There are some who are possessed by evil spirits and cry out vociferously, “I am God!” Yet, in the end, they are revealed, for they are wrong in what they represent. They represent Satan, and the Holy Spirit pays them no heed. However highly you exalt yourself or however strongly you cry out, you are still a created being and one that belongs to Satan. I never cry out, “I am God, I am the beloved Son of God!” But the work I do is God’s work. Need I shout? There is no need for exaltation. God does His own work Himself and does not need man to accord Him a status or give Him an honorific title: His work represents His identity and status. Prior to His baptism, was not Jesus God Himself? Was He not the incarnate flesh of God? Surely it cannot be said that it was only after receiving witness that He became the only Son of God? Long before He began His work, was there not already a man by the name of Jesus? You are unable to bring forth new paths or to represent the Spirit. You cannot express the work of the Spirit or the words that He speaks. You are unable to do the work of God Himself, and that of the Spirit you are unable to do. The wisdom, wonder, and unfathomability of God, and the entirety of the disposition by which God chastises man—all of these are beyond your capacity to express. It would therefore be useless to try to claim to be God; you would have only the name and none of the substance. God Himself has come, but no one recognizes Him, yet He continues on in His work and does so in representation of the Spirit. Whether you call Him man or God, the Lord or Christ, or call Her sister, it does not matter. But the work He does is that of the Spirit and represents the work of God Himself. He does not care about the name by which man calls Him. Can that name determine His work? Regardless of what you call Him, as far as God is concerned, He is the incarnate flesh of the Spirit of God; He represents the Spirit and is approved by the Spirit. If you are unable to make way for a new age, or to bring the old to an end, or to usher in a new age, or to do new work, then you cannot be called God!
Even a man who is used by the Holy Spirit cannot represent God Himself. This is not only to say that such a man cannot represent God, but also that the work he does cannot directly represent God. In other words, human experience cannot be placed directly within the management of God, and it cannot represent the management of God. The work that God Himself does is entirely the work He intends to do in His own management plan and it pertains to the great management. The work done by man consists of supplying their individual experience. It consists of finding out a new path of experience beyond that trodden by those who have gone before, and of guiding their brothers and sisters while under the guidance of the Holy Spirit. What these people supply is their individual experience or the spiritual writings of spiritual people. Although these people are used by the Holy Spirit, the work they do is unrelated to the great work of management in the six-thousand-year plan. They are merely those who have been raised up by the Holy Spirit in different periods to lead the people in the stream of the Holy Spirit, until the functions they can perform are at an end or until their lives come to an end. The work they do is only to prepare an appropriate path for God Himself or to continue a certain aspect of the management of God Himself on earth. In themselves, these people are unable to do the greater work of His management, nor can they open up new ways out, even less can any of them bring to a conclusion all of God’s work from the former age. Therefore, the work they do represents only a created being performing his function and cannot represent God Himself performing His ministry. This is because the work they do is unlike that done by God Himself. The work of ushering in a new age is not something that can be done by man in God’s place. It cannot be done by any other than God Himself. All the work done by man consists of performing his duty as a created being and is done when he is moved or enlightened by the Holy Spirit. The guidance that these people provide consists entirely of showing man the path of practice in daily life and how he should act in harmony with the will of God. The work of man neither involves the management of God nor represents the work of the Spirit. As an example, the work of Witness Lee and Watchman Nee was to lead the way. Be the way new or old, the work was premised upon the principle of remaining within the Bible. Whether it was to restore the local church or build the local church, their work had to do with establishing churches. The work they did carried on the work that Jesus and His apostles had left unfinished or had not further developed in the Age of Grace. What they did in their work was to restore what Jesus had in His early work asked of the generations coming after Him, such as keeping their heads covered, receiving baptism, breaking bread, or drinking wine. It could be said that their work was to keep to the Bible and to seek paths within the Bible. They made no new advances of any kind. Therefore, one can see in their work only the discovery of new ways within the Bible, as well as better and more realistic practices. But one cannot find in their work the present will of God, much less find the new work that God in the last days plans to do. This is because the path they walked was still an old one—there was no renewal and no advancement. They continued to hold onto the fact of the crucifixion of Jesus, to observe the practice of asking people to repent and confess their sins, to adhere to the sayings that he who endures to the end shall be saved and that man is the head of woman, and woman must obey her husband, and even more to the traditional notion that sisters cannot preach, but only obey. If such manner of leadership had continued to be observed, the Holy Spirit would never have been able to carry out new work, to set people free from doctrine, or to lead them into a realm of freedom and beauty. Therefore, this stage of work, which changes the age, must be done and spoken by God Himself; otherwise no man can do so in His stead. Thus far, all the work of the Holy Spirit outside of this stream has come to a standstill, and those who were used by the Holy Spirit have lost their bearings. Therefore, since the work of the people used by the Holy Spirit is unlike the work done by God Himself, their identities and the subjects on behalf of whom they act are likewise different. This is because the work the Holy Spirit intends to do is different, and on this account those who alike do work are accorded different identities and statuses. The people used by the Holy Spirit may also do some work that is new and may also eliminate some work done in the former age, but what they do cannot express the disposition and the will of God in the new age. They work only to do away with the work of the former age, and not in order to do new work for the purpose of directly representing the disposition of God Himself. Thus, no matter how many outdated practices they abolish or how many new practices they introduce, they still represent man and created beings. When God Himself carries out work, however, He does not openly declare the abolishment of the practices of the old age or directly declare the commencement of a new age. He is direct and straightforward in His work. He is forthright in performing the work He intends to do; that is, He directly expresses the work that He has brought about, directly does His work as originally intended, expressing His being and disposition. As man sees it, His disposition and so too His work differ from those in ages past. However, from the perspective of God Himself, this is merely a continuation and further development of His work. When God Himself works, He expresses His word and directly brings the new work. In contrast, when man works, it is through deliberation and study, or it is an extension of knowledge and systematization of practice founded on the work of others. That is to say, the essence of the work done by man is to follow an established order and to “walk old paths in new shoes.” This means that even the path walked by the people used by the Holy Spirit is built upon that launched by God Himself. So, when all is said and done, man is still man, and God is still God.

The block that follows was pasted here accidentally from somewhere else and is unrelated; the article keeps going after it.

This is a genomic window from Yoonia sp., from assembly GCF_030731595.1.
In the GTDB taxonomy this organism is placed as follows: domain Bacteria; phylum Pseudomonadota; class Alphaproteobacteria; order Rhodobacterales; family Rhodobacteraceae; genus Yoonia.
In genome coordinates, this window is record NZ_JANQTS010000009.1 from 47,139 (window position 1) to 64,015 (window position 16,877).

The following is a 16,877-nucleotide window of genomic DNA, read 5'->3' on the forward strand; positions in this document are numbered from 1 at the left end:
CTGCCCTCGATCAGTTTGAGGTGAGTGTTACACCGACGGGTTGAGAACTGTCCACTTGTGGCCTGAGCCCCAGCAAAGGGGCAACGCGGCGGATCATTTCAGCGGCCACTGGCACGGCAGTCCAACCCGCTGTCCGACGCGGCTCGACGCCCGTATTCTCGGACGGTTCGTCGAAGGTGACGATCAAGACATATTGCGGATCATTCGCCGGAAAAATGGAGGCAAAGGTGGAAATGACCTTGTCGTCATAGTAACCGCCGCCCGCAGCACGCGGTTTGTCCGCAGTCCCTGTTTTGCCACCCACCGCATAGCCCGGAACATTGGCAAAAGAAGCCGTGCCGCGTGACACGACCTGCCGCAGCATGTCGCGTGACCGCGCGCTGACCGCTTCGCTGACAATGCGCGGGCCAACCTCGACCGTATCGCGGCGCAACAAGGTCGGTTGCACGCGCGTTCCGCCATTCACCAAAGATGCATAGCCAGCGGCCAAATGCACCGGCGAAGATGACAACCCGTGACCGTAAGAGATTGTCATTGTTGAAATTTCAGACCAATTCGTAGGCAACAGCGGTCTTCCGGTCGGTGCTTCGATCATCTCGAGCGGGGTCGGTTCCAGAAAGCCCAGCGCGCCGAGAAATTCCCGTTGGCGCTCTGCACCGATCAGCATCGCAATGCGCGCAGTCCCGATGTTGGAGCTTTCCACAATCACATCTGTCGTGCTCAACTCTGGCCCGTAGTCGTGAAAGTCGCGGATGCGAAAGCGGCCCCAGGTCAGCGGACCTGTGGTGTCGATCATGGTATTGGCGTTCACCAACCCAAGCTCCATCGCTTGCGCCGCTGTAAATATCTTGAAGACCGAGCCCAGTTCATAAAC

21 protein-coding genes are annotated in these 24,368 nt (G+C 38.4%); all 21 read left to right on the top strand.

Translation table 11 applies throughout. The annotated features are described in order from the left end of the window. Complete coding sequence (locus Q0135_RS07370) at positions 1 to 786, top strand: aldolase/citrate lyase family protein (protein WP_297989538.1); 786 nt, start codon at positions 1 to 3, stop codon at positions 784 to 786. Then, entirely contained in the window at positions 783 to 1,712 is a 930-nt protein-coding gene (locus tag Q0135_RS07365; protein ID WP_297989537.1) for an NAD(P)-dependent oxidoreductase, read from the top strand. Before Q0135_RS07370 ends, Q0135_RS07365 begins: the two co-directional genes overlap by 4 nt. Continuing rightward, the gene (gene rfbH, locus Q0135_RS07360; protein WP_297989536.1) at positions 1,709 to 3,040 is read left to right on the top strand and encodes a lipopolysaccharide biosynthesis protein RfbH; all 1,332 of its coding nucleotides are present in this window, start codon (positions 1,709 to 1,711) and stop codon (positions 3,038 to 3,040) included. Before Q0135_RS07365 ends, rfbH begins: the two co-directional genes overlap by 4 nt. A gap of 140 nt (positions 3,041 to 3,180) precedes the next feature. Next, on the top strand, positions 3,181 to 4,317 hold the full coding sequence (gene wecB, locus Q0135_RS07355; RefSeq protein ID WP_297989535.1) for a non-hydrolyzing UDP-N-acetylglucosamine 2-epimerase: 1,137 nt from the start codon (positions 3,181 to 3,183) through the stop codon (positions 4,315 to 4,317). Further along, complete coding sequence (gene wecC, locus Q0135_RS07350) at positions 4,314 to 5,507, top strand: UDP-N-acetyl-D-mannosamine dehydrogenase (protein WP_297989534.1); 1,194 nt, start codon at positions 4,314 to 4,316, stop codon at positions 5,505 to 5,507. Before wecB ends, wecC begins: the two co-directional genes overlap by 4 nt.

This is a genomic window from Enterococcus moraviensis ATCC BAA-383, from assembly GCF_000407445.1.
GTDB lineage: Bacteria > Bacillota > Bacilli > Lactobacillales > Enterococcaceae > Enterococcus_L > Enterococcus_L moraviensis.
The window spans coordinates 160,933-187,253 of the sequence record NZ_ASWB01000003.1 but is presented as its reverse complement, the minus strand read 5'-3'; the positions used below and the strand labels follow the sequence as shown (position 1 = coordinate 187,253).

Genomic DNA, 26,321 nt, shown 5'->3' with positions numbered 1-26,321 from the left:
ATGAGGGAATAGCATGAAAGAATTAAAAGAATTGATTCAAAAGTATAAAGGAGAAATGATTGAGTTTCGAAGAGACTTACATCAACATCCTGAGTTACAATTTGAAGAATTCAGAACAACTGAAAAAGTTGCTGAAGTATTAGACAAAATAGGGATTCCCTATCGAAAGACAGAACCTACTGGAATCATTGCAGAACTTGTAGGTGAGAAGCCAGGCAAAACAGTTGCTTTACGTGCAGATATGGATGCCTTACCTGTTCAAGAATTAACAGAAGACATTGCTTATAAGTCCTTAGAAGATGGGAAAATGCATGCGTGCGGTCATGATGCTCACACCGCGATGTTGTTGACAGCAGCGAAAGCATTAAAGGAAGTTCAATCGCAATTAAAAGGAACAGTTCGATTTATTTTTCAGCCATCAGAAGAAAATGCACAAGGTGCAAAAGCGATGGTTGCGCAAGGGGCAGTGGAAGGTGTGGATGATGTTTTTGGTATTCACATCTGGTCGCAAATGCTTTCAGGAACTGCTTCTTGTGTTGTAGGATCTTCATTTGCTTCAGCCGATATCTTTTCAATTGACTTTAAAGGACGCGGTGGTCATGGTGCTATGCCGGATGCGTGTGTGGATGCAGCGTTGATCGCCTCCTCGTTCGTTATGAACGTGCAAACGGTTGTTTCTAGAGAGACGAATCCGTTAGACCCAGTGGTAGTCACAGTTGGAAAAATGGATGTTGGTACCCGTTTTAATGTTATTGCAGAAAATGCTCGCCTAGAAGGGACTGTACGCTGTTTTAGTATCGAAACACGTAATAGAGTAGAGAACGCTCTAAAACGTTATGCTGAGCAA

John was born by promise, much as Isaac was born to Abraham. He paved the way for Jesus and did much work, but he was not God. Rather, he was one of the prophets, because he only paved the way for Jesus. His work was also great, and it was only after he had paved the way that Jesus officially began His work. In essence, he simply labored for Jesus, and the work he did was in service to the work of Jesus. After he had finished paving the way, Jesus began His work, work that was newer, more concrete, and more detailed. John did only the initial portion of the work; the greater part of the new work was done by Jesus. John did new work as well, but he was not the one who ushered in a new age. John was born by promise, and his name was given by the angel. At the time, some wanted to name him after his father Zechariah, but his mother spoke out, saying, “This child cannot be called by that name. He should be called John.” This was all at the behest of the Holy Spirit. Jesus was also named at the behest of the Holy Spirit, He was born of the Holy Spirit, and He was promised by the Holy Spirit. Jesus was God, Christ, and the Son of man. But, the work of John also being great, why was he not called God? Exactly what was the difference between the work done by Jesus and that done by John? Was the only reason that John was the one who paved the way for Jesus? Or because this had been predestined by God? Though John also said, “Repent you: for the kingdom of heaven is at hand,” and he too preached the gospel of the kingdom of heaven, his work was not further developed and merely constituted a beginning. In contrast, Jesus ushered in a new age as well as bringing the old to an end, but He also fulfilled the law of the Old Testament. The work He did was greater than that of John, and what is more He came to redeem all mankind—He accomplished that stage of work. As for John, he simply prepared the way. Though his work was great, his words many, and those disciples who followed him numerous, his work did no more than bring to man a new beginning. Never did man receive from him life, the way, or deeper truths, nor did man gain through him an understanding of the will of God. John was a great prophet who opened up new ground for Jesus’ work and prepared the chosen; he was the forerunner of the Age of Grace. Such matters cannot be discerned simply by observing their normal human appearances. This is all the more apt as John also did work that was quite considerable and, moreover, he was promised by the Holy Spirit, and his work was upheld by the Holy Spirit. This being so, it is only through the work that they do that one can distinguish between their respective identities, for there is no way to tell a man’s substance from his outward appearance, nor is there any way for man to ascertain what is the testimony of the Holy Spirit. The work done by John and that done by Jesus were dissimilar and were of different natures. It is from this that one may determine whether or not John was God. The work of Jesus was to initiate, to continue, to conclude, and to bring to fruition. He carried out each of these steps, whereas the work of John was no more than making a beginning. In the beginning, Jesus spread the gospel and preached the way of repentance, and then went on to baptize man, heal the sick, and cast out demons. In the end, He redeemed mankind from sin and completed His work for the entire age. He also went about in every place, preaching to man and spreading the gospel of the kingdom of heaven. In this regard He and John were alike, the difference being that Jesus ushered in a new age and brought the Age of Grace to man. From His mouth came the word on what man should practice and the way that man should follow in the Age of Grace, and in the end, He finished the work of redemption. John could never have carried out this work. And so it was Jesus who did the work of God Himself, and it is He who is God Himself, and who directly represents God. The notions of man say that all those who are born by promise, born of the Spirit, upheld by the Holy Spirit, and who open up new ways out are God. According to this reasoning, John too would be God, and Moses, Abraham, and David …, they too would all be God. Is this not a consummate joke?